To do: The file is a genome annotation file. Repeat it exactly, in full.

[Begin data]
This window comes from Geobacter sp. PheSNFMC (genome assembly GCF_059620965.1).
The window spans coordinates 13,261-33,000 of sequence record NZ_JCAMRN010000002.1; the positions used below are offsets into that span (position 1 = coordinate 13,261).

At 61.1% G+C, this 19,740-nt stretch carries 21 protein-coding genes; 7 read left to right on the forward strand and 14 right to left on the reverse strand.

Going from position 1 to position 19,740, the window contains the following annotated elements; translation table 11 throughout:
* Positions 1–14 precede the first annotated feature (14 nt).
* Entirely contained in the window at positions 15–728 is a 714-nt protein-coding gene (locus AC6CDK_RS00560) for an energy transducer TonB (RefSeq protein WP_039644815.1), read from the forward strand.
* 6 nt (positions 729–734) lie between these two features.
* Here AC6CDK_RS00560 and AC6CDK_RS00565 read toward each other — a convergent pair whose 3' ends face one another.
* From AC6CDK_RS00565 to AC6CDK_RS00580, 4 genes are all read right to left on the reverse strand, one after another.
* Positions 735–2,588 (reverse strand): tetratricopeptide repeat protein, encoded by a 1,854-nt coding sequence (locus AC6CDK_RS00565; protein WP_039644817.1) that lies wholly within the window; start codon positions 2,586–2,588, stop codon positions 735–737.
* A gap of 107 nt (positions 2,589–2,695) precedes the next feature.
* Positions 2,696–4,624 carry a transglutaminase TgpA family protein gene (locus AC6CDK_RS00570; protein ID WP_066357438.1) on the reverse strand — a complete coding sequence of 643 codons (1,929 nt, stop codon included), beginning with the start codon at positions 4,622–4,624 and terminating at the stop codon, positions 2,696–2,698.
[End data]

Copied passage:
This window comes from Geobacter sp. PheSNFMC (genome assembly GCF_059620965.1).
The window spans coordinates 13,261-33,000 of sequence record NZ_JCAMRN010000002.1; the positions used below are offsets into that span (position 1 = coordinate 13,261).

At 61.1% G+C, this 19,740-nt stretch carries 21 protein-coding genes; 7 read left to right on the forward strand and 14 right to left on the reverse strand.

Going from position 1 to position 19,740, the window contains the following annotated elements; translation table 11 throughout:
* Positions 1–14 precede the first annotated feature (14 nt).
* Entirely contained in the window at positions 15–728 is a 714-nt protein-coding gene (locus AC6CDK_RS00560) for an energy transducer TonB (RefSeq protein WP_039644815.1), read from the forward strand.
* 6 nt (positions 729–734) lie between these two features.
* Here AC6CDK_RS00560 and AC6CDK_RS00565 read toward each other — a convergent pair whose 3' ends face one another.
* From AC6CDK_RS00565 to AC6CDK_RS00580, 4 genes are all read right to left on the reverse strand, one after another.
* Positions 735–2,588 (reverse strand): tetratricopeptide repeat protein, encoded by a 1,854-nt coding sequence (locus AC6CDK_RS00565; protein WP_039644817.1) that lies wholly within the window; start codon positions 2,586–2,588, stop codon positions 735–737.
* A gap of 107 nt (positions 2,589–2,695) precedes the next feature.
* Positions 2,696–4,624 carry a transglutaminase TgpA family protein gene (locus AC6CDK_RS00570; protein ID WP_066357438.1) on the reverse strand — a complete coding sequence of 643 codons (1,929 nt, stop codon included), beginning with the start codon at positions 4,622–4,624 and terminating at the stop codon, positions 2,696–2,698.